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Minor League Baseball cancels 2020 season due to coronavirus pandemic

Ballpark of The Palm Beaches, shown March 4, 2020, is one of several minor league baseball parks that has sat empty since MLB and MiLB suspended its seasons in mid-March due to the coronavirus pandemic. File Photo by Alex Butler/UPI
Ballpark of The Palm Beaches, shown March 4, 2020, is one of several minor league baseball parks that has sat empty since MLB and MiLB suspended its seasons in mid-March due to the coronavirus pandemic. File Photo by Alex Butler/UPI

June 30 (UPI) -- While Major League Baseball prepares to start the 2020 season next month, baseball's minor leagues canceled its seasons due to the coronavirus pandemic.

The National Association of Professional Baseball Leagues, the minor league governing body, made the expected announcement Tuesday. The season's fate was essentially sealed when MLB informed minor league clubs that it would not be providing players to them this season because of the COVID-19 outbreak.

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It is the first time in the history of Minor League Baseball -- which was founded in 1901 and currently consists of 160 teams -- that a season has been scrapped.

"These are unprecedented times for our country and our organization as this is the first time in our history that we've had a summer without Minor League Baseball played," MiLB president and CEO Pat O'Conner said in a statement.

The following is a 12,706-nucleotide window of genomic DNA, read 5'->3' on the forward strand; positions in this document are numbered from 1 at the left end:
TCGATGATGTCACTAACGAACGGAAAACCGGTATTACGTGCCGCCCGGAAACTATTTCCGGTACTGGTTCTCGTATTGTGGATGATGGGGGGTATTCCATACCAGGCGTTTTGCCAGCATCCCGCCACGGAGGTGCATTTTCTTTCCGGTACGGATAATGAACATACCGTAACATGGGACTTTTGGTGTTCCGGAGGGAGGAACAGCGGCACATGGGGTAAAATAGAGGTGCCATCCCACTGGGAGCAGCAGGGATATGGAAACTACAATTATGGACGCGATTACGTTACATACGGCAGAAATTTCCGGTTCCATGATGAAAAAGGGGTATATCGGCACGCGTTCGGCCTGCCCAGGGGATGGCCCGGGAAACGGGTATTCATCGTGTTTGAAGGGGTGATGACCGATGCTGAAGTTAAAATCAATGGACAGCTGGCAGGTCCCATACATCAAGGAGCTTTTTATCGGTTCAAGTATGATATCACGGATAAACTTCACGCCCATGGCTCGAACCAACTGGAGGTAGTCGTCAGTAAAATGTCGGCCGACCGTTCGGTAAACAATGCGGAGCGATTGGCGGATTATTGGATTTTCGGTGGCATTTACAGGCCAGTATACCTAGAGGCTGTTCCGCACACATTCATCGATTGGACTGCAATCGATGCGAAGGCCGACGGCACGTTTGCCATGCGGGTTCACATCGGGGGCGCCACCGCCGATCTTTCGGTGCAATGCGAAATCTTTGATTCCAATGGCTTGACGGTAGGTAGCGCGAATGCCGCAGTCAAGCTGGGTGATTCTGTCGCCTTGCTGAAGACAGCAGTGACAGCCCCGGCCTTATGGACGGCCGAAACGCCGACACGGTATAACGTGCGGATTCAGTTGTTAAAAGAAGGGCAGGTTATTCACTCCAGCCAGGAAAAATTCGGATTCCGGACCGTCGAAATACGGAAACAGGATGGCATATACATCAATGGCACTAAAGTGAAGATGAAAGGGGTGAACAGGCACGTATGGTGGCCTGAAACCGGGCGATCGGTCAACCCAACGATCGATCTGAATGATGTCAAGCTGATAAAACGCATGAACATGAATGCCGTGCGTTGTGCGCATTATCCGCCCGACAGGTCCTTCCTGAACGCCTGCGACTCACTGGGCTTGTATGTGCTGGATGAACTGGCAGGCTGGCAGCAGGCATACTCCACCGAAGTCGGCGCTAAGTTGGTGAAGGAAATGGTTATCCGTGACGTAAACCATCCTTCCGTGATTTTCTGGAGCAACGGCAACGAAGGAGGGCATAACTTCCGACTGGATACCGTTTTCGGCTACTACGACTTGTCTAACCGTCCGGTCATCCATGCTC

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"While this is a sad day for many, this announcement removes the uncertainty surrounding the 2020 season and allows our teams to begin planning for an exciting 2021 season of affordable family entertainment."

The MiLB season was set to begin April 9 and run through the end of August. Without any fan attendance at games -- a significant portion of MiLB revenue each year -- minor league teams were forced to reduce their workforces and apply for financial aid through the federal Paycheck Protection Program Flexibility Act.

During a news conference Tuesday, O'Conner said the financial impact of the coronavirus could last until 2023.

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"As serious as the threat from Major League Baseball was," O'Conner said, "this threat from the coronavirus, it transcends any list that anybody wants to make with respect to the possibility of teams not being around in the future."

MLB's 60-game season will start at the end of July. The league has already directed clubs to retain expanded 60-player pools, with 30 players being active during the first two weeks of the 2020 campaign.

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